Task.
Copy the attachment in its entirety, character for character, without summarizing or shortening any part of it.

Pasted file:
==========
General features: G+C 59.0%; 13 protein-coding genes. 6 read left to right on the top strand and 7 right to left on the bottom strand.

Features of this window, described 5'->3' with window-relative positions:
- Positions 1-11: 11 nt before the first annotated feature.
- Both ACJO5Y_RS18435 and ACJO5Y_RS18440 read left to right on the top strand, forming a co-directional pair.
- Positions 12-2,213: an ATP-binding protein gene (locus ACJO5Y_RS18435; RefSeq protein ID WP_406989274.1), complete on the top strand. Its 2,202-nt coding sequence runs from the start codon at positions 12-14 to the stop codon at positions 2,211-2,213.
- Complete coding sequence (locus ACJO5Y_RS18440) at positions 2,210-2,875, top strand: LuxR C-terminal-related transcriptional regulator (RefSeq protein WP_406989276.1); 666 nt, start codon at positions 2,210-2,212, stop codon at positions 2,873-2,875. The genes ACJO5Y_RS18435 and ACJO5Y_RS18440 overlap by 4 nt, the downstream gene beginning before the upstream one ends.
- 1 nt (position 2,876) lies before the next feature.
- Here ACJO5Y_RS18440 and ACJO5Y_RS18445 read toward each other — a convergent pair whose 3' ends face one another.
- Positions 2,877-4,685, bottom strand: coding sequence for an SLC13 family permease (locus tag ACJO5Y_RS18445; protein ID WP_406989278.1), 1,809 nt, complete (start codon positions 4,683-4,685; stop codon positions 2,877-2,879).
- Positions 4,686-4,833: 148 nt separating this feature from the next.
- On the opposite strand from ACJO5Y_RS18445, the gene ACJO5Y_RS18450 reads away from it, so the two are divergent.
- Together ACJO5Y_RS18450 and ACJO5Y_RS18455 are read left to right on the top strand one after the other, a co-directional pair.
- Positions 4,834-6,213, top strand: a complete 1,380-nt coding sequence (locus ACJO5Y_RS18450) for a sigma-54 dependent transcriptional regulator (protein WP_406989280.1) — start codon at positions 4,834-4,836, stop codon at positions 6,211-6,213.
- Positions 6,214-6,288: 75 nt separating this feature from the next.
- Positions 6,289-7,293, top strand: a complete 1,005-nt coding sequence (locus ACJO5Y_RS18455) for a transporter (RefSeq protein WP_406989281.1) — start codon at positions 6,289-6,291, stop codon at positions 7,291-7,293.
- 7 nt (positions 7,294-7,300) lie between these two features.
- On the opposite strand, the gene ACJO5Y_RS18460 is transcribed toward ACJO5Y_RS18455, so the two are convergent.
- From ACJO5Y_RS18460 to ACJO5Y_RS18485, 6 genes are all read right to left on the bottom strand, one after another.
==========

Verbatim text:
General features: G+C 59.0%; 13 protein-coding genes. 6 read left to right on the top strand and 7 right to left on the bottom strand.

Features of this window, described 5'->3' with window-relative positions:
- Positions 1-11: 11 nt before the first annotated feature.
- Both ACJO5Y_RS18435 and ACJO5Y_RS18440 read left to right on the top strand, forming a co-directional pair.
- Positions 12-2,213: an ATP-binding protein gene (locus ACJO5Y_RS18435; RefSeq protein ID WP_406989274.1), complete on the top strand. Its 2,202-nt coding sequence runs from the start codon at positions 12-14 to the stop codon at positions 2,211-2,213.
- Complete coding sequence (locus ACJO5Y_RS18440) at positions 2,210-2,875, top strand: LuxR C-terminal-related transcriptional regulator (RefSeq protein WP_406989276.1); 666 nt, start codon at positions 2,210-2,212, stop codon at positions 2,873-2,875. The genes ACJO5Y_RS18435 and ACJO5Y_RS18440 overlap by 4 nt, the downstream gene beginning before the upstream one ends.
- 1 nt (position 2,876) lies before the next feature.
- Here ACJO5Y_RS18440 and ACJO5Y_RS18445 read toward each other — a convergent pair whose 3' ends face one another.
- Positions 2,877-4,685, bottom strand: coding sequence for an SLC13 family permease (locus tag ACJO5Y_RS18445; protein ID WP_406989278.1), 1,809 nt, complete (start codon positions 4,683-4,685; stop codon positions 2,877-2,879).
- Positions 4,686-4,833: 148 nt separating this feature from the next.
- On the opposite strand from ACJO5Y_RS18445, the gene ACJO5Y_RS18450 reads away from it, so the two are divergent.
- Together ACJO5Y_RS18450 and ACJO5Y_RS18455 are read left to right on the top strand one after the other, a co-directional pair.
- Positions 4,834-6,213, top strand: a complete 1,380-nt coding sequence (locus ACJO5Y_RS18450) for a sigma-54 dependent transcriptional regulator (protein WP_406989280.1) — start codon at positions 4,834-4,836, stop codon at positions 6,211-6,213.
- Positions 6,214-6,288: 75 nt separating this feature from the next.
- Positions 6,289-7,293, top strand: a complete 1,005-nt coding sequence (locus ACJO5Y_RS18455) for a transporter (RefSeq protein WP_406989281.1) — start codon at positions 6,289-6,291, stop codon at positions 7,291-7,293.
- 7 nt (positions 7,294-7,300) lie between these two features.
- On the opposite strand, the gene ACJO5Y_RS18460 is transcribed toward ACJO5Y_RS18455, so the two are convergent.
- From ACJO5Y_RS18460 to ACJO5Y_RS18485, 6 genes are all read right to left on the bottom strand, one after another.